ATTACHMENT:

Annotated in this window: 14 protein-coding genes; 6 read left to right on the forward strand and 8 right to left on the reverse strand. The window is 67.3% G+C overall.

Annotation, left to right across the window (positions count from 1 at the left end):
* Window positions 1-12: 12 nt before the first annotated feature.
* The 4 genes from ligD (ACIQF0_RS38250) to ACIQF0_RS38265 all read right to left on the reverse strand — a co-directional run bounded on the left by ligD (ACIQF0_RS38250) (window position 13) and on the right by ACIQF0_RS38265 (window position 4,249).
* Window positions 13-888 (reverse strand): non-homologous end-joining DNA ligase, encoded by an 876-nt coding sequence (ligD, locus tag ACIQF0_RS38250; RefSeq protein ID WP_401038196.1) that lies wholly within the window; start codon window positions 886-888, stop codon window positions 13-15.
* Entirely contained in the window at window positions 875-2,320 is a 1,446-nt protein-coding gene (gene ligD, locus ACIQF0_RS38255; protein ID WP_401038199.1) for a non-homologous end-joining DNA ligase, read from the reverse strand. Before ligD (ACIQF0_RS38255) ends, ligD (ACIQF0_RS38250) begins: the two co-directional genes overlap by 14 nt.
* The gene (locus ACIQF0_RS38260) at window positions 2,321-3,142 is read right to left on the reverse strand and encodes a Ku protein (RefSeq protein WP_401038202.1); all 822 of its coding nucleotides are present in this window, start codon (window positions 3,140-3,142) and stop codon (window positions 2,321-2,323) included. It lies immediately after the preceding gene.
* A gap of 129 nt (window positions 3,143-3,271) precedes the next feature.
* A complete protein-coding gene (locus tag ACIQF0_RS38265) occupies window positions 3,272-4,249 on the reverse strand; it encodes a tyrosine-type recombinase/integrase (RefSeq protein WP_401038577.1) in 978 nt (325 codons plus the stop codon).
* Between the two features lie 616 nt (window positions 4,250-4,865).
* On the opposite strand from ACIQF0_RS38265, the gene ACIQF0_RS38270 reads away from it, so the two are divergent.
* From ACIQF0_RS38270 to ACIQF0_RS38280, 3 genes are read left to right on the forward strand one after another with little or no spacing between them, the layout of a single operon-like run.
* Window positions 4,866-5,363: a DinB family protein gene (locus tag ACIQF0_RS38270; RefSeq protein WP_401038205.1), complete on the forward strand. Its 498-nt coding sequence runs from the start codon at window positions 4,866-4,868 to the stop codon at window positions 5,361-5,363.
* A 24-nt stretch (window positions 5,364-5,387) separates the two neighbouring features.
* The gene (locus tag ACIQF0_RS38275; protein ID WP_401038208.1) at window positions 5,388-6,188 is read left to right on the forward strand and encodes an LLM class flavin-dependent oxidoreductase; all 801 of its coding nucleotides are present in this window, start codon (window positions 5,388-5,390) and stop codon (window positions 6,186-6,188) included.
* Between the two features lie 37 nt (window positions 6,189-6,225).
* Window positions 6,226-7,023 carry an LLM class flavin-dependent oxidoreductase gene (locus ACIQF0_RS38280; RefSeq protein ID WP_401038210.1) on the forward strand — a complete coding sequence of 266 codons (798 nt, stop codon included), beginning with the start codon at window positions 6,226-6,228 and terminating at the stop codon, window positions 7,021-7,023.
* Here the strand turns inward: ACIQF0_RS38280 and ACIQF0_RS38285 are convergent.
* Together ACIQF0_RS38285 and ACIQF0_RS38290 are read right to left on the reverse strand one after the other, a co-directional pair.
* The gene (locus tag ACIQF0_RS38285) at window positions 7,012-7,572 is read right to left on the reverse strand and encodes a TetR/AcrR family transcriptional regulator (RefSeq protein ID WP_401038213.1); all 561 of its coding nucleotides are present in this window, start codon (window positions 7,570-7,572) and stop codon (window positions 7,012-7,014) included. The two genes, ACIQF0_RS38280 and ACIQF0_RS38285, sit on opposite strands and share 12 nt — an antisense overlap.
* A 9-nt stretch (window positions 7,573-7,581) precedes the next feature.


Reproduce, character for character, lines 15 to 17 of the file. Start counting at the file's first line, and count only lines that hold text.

* The gene (locus tag ACIQF0_RS38275; protein ID WP_401038208.1) at window positions 5,388-6,188 is read left to right on the forward strand and encodes an LLM class flavin-dependent oxidoreductase; all 801 of its coding nucleotides are present in this window, start codon (window positions 5,388-5,390) and stop codon (window positions 6,186-6,188) included.
* Between the two features lie 37 nt (window positions 6,189-6,225).
* Window positions 6,226-7,023 carry an LLM class flavin-dependent oxidoreductase gene (locus ACIQF0_RS38280; RefSeq protein ID WP_401038210.1) on the forward strand — a complete coding sequence of 266 codons (798 nt, stop codon included), beginning with the start codon at window positions 6,226-6,228 and terminating at the stop codon, window positions 7,021-7,023.